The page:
My adventure with began with an early-morning phone call in New York from James J. Cramer. "I figured you'd be here," he barked into the phone, 'here' being in New York for the Goldman Sachs tech-stock conference in February 1999. "Let's get together and talk."

The rest, as they say, is history. Cramer and former editor-in-chief Dave Kansas convinced me to abandon my comfy perch at the San Jose Mercury News for the exciting but untested wilds of online journalism. And what larks I had: Exposing Webvan's exuberant IPO roadshow, helping start a TV show on the Fox News Channel, fighting the good fight on Regulation FD -- capped last week by testifying before Congress on the problem with Wall Street analysts.

This place started out as a dream, and it still is. The goal was to deliver real-time analysis over the Web in our branded, sassy style. To quote from our old marketing campaign, we are "insightful, irreverent and opinionated as hell." Perhaps only journalists can appreciate best why these fighting words warm the hearts of those serving up the fare. In an age of corporatized and commoditized news, only the privileged few have license to call it like they see it. We at have had that luxury, and the responsibilities that go along with it. Nobody, but nobody, in financial journalism does it better. What a joy it's been.

There were bumps along the way, to be sure. When I left the Mercury News I wrote that "there will be huge losers among the legion of Internet wannabes flooding the market with equity offerings. More troubling from an investor's perspective, even some of the winners in business simply will not be worth tomorrow what they are today." In the same piece I also wrote that "in the not-so-distant future we won't talk much anymore about 'Internet' businesses. It won't be 'online' banking; it'll be banking. Ditto for online publishing, retailing and travel agencies." That wasn't so prescient; it was just common sense.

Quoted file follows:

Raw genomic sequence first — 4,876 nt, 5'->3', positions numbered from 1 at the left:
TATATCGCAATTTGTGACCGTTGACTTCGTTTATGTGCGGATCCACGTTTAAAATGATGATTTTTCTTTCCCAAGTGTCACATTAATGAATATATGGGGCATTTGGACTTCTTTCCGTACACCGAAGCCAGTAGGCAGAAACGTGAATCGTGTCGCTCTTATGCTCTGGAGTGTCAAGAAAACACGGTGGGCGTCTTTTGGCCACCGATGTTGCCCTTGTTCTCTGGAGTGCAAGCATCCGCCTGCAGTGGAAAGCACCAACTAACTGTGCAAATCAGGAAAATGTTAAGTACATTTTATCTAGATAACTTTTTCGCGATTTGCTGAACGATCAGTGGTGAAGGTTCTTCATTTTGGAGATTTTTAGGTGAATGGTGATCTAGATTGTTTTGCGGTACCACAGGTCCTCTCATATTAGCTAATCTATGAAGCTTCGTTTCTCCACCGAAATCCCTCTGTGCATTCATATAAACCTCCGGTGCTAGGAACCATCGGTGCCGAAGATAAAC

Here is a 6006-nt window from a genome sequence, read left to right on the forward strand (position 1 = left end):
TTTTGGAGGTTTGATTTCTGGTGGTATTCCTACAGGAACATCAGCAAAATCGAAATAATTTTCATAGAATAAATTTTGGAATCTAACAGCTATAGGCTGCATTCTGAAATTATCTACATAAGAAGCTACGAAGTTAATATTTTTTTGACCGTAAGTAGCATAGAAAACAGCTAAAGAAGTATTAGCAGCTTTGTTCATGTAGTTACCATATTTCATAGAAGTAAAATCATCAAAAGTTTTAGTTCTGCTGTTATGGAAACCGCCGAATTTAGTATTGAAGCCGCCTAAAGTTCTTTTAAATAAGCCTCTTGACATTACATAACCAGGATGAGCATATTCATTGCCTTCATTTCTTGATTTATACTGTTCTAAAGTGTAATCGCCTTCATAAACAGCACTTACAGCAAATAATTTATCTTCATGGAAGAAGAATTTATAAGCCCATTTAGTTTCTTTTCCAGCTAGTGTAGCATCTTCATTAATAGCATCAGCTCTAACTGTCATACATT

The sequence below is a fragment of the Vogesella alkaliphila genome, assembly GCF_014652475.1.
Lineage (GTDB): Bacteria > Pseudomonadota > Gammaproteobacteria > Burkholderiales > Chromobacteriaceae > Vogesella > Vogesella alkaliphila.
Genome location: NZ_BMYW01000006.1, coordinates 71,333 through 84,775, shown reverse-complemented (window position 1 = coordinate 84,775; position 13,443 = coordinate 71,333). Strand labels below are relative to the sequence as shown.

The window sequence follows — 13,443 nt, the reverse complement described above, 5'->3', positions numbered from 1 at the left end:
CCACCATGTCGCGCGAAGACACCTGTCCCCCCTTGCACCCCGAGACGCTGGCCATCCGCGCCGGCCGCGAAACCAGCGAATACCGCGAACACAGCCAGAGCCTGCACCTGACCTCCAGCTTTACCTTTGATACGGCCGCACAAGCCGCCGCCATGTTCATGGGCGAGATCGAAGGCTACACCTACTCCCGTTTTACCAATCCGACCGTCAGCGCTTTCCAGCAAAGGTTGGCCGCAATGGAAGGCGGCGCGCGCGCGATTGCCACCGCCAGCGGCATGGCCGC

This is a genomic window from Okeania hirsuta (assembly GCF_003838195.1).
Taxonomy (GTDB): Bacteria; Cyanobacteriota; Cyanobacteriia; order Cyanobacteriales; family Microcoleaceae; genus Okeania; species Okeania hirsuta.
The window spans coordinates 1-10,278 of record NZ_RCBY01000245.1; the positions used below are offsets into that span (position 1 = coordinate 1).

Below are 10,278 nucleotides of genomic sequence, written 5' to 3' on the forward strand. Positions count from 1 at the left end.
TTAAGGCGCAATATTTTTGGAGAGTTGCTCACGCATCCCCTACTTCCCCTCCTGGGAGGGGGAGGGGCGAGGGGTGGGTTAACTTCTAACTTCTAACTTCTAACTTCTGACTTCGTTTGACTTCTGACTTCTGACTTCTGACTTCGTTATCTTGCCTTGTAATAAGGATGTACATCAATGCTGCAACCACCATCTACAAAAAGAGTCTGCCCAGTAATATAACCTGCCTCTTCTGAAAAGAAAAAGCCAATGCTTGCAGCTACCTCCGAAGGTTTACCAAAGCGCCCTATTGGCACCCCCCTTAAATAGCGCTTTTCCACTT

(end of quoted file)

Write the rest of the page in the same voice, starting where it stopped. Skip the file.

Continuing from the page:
Now I'm off on my next adventure, where I'll be part of an exceedingly established organization, Fortune magazine, a new title within the Fortune group, Business 2.0, and an online publication, To the many kind readers who've written me such encouraging notes these past few days, I hope you'll check out my scribblings at my new venues. I also hope you'll keep checking out, as I will, because this place is in fine hands with an extremely talented group of writers and editors. And feel free, as you always have, to send comments, questions and criticisms -- yes, the criticisms especially -- to me at
In keeping with TSC's editorial policy, Adam Lashinsky doesn't own or short individual stocks, although he owns stock in He also doesn't invest in hedge funds or other private investment partnerships. Lashinsky writes a column for Fortune called the Wired Investor, frequently guest hosts the TechTV cable television news show Silicon Spin, and is a regular commentator on public radio's Marketplace program. He welcomes your feedback and invites you to send it to Adam Lashinsky.